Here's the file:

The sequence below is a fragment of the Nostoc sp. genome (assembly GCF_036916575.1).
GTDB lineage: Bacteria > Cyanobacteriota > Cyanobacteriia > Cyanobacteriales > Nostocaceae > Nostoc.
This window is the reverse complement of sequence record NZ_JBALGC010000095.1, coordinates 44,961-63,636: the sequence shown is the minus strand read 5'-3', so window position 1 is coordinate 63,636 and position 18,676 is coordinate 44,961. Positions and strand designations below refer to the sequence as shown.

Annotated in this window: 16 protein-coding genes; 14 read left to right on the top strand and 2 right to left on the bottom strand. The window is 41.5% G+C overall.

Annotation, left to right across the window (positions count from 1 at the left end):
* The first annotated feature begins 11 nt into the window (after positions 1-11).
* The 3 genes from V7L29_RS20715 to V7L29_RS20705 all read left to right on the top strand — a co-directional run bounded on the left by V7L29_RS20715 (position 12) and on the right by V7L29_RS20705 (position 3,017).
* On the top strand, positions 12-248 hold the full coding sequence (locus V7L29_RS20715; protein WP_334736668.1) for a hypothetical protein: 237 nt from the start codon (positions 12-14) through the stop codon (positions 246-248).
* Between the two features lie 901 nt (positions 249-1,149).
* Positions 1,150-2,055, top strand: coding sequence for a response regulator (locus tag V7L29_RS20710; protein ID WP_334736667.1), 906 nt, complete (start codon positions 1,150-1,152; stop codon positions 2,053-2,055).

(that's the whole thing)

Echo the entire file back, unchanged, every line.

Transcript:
The sequence below is a fragment of the Nostoc sp. genome (assembly GCF_036916575.1).
GTDB lineage: Bacteria > Cyanobacteriota > Cyanobacteriia > Cyanobacteriales > Nostocaceae > Nostoc.
This window is the reverse complement of sequence record NZ_JBALGC010000095.1, coordinates 44,961-63,636: the sequence shown is the minus strand read 5'-3', so window position 1 is coordinate 63,636 and position 18,676 is coordinate 44,961. Positions and strand designations below refer to the sequence as shown.

Annotated in this window: 16 protein-coding genes; 14 read left to right on the top strand and 2 right to left on the bottom strand. The window is 41.5% G+C overall.

Annotation, left to right across the window (positions count from 1 at the left end):
* The first annotated feature begins 11 nt into the window (after positions 1-11).
* The 3 genes from V7L29_RS20715 to V7L29_RS20705 all read left to right on the top strand — a co-directional run bounded on the left by V7L29_RS20715 (position 12) and on the right by V7L29_RS20705 (position 3,017).
* On the top strand, positions 12-248 hold the full coding sequence (locus V7L29_RS20715; protein WP_334736668.1) for a hypothetical protein: 237 nt from the start codon (positions 12-14) through the stop codon (positions 246-248).
* Between the two features lie 901 nt (positions 249-1,149).
* Positions 1,150-2,055, top strand: coding sequence for a response regulator (locus tag V7L29_RS20710; protein ID WP_334736667.1), 906 nt, complete (start codon positions 1,150-1,152; stop codon positions 2,053-2,055).